The AUTO-CHECK study

ONCOLOGY: The AUTO-CHECK study: Investigating the molecular determinants of AUTO-immunity and immune-related adverse events in advanced cancer patients treated with immune CHECKpoint inhibitors

Immune checkpoint inhibitors are active in a variety of cancers. The hypothesis of AUTOCHECK is that cancer patients with a genetic susceptibility to autoimmunity are more likely to experience immune-related adverse events (IRAEs) after treatment with immune checkpoint inhibitors. This study aims to determine:

  1. potential molecular 'flags' that can identify who is likely to develop an IRAE
  2. common and rare genetic variants that are linked to IRAEs
  3. changes in different groups of specialised white blood cells in patients with or without IRAE

AUTO-CHECK is a major collaboration between the CTC and four of Australia's leading cancer cooperative trials groups-ALTG, ANZGOG, ANZUP and COGNO-to bring together data and biospecimens from six multi-centre, investigator-initiated trials of immune checkpoint inhibitors in fuve different types of cancer: mesothelioma (DREAM); lung cancer (NIVORAD and ILLUMINATE), endometrial cancer (PHAEDRA), renal cell cancer (KEYPAD) and brain cancer (NUTMEG).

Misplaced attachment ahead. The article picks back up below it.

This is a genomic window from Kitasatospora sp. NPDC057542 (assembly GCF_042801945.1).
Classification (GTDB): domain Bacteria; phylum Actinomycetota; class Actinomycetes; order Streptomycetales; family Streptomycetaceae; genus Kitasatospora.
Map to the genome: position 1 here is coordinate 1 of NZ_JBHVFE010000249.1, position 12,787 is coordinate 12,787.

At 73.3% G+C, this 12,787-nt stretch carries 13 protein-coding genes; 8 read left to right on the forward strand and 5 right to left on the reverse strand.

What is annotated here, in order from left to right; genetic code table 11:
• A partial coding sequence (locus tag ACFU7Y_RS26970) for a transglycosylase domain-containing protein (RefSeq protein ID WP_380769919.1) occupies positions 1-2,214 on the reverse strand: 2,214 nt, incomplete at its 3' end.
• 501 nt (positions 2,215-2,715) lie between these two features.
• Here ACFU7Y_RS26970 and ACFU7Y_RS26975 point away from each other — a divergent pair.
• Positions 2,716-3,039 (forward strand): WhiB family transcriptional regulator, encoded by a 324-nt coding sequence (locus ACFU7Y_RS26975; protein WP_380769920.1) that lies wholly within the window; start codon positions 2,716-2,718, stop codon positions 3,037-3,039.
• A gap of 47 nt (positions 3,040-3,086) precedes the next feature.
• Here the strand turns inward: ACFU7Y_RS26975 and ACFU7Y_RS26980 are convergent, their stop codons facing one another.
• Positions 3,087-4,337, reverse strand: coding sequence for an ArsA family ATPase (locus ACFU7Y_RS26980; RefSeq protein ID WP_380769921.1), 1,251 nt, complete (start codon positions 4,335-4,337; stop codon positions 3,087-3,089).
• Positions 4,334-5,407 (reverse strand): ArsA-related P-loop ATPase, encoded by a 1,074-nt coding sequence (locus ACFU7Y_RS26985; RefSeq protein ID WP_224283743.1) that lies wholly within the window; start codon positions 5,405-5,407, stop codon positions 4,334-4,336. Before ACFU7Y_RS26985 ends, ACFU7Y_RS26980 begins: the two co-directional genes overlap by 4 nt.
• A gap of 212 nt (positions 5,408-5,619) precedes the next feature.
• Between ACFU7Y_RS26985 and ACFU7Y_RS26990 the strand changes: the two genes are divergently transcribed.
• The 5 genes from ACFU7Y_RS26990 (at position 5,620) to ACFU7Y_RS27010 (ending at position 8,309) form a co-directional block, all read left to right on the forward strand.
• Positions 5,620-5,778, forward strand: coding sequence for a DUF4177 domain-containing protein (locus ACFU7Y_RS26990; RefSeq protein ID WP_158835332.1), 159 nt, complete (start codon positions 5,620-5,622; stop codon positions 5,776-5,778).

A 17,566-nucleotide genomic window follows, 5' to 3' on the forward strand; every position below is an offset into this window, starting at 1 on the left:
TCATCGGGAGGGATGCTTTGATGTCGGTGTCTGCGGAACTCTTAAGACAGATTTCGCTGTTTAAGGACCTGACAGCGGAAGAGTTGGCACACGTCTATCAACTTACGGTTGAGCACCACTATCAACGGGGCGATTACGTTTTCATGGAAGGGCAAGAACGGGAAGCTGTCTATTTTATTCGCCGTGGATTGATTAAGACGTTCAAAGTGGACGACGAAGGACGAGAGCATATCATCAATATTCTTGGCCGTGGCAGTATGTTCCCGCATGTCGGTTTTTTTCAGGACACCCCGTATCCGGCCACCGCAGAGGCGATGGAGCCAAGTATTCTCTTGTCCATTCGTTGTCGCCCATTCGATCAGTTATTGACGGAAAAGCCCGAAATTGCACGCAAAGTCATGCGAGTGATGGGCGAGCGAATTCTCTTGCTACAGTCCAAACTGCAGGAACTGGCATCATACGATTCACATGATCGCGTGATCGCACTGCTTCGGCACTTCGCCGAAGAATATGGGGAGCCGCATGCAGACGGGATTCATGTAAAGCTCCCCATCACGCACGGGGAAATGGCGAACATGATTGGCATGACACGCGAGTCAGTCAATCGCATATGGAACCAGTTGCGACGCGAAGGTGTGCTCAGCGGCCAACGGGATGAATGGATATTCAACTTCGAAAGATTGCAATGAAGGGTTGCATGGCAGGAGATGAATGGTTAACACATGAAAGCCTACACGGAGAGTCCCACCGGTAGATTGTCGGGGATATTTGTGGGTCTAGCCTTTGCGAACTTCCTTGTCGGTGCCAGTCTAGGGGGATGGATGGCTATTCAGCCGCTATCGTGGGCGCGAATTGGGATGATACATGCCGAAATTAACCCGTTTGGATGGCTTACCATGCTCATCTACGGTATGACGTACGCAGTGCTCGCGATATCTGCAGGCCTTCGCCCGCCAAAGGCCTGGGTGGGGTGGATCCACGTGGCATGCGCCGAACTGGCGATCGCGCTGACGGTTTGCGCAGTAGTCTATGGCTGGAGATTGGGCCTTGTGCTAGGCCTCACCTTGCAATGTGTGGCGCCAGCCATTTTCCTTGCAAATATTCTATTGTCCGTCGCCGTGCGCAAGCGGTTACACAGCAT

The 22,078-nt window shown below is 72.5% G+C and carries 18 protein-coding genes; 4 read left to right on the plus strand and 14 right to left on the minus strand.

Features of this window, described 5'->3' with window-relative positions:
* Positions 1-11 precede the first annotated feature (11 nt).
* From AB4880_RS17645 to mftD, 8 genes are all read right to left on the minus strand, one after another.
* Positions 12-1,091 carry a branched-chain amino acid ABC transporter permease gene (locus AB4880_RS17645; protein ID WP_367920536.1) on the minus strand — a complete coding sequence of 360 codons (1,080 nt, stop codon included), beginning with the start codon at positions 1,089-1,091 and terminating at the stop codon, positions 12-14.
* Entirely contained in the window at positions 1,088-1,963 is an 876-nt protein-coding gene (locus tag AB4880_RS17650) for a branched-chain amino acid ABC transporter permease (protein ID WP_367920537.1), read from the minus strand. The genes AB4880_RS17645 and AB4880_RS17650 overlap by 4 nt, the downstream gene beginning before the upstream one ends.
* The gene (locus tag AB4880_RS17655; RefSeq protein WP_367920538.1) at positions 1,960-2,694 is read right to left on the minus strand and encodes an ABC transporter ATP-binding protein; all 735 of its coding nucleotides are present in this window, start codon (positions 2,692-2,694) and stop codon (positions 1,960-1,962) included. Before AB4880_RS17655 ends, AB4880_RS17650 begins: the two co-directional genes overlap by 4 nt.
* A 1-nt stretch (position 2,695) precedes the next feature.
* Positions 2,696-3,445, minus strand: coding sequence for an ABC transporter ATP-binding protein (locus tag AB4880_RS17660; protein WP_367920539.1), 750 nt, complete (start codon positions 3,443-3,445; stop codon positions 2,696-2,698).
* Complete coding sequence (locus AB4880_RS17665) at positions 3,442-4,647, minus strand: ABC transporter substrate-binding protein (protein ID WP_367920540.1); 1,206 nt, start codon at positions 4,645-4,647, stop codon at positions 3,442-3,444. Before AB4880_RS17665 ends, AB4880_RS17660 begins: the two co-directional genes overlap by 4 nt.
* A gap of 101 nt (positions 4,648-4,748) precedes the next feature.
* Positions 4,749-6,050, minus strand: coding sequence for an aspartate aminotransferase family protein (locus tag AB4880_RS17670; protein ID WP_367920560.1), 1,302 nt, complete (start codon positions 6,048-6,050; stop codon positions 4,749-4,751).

This is our first translational research study spanning multiple cooperative groups and cancer types. Patients provide a few additional blood samples for research when they are having routine blood tests for their treatment. Some of these samples are transported to a central lab at the Australian National University within 24 hours to isolate white blood cells. These samples undergo analysis for changes in subtypes of white blood cells (T cells and B cells). Other components of the blood and tumour tissue from patients will also be studied using research platforms such as genomics (analysing a large number of genes). One aim is to see if those patients who develop IRAEs share any particular gene variants or unusual characteristics in their white blood cells.

AUTO-CHECK was developed as part of the Genomic Cancer Clinical Trials Initiative (GCCTI) funded by Cancer Australia and lead by the CTC in partnership with ZEST Health Strategies. This translational research study brings together clinicians, trialists, and basic researchers from a broad range of disciplines to improve the selection and care of patients best suited to receive immune checkpoint inhibitors for cancer. Over 100 participants have already been recruited.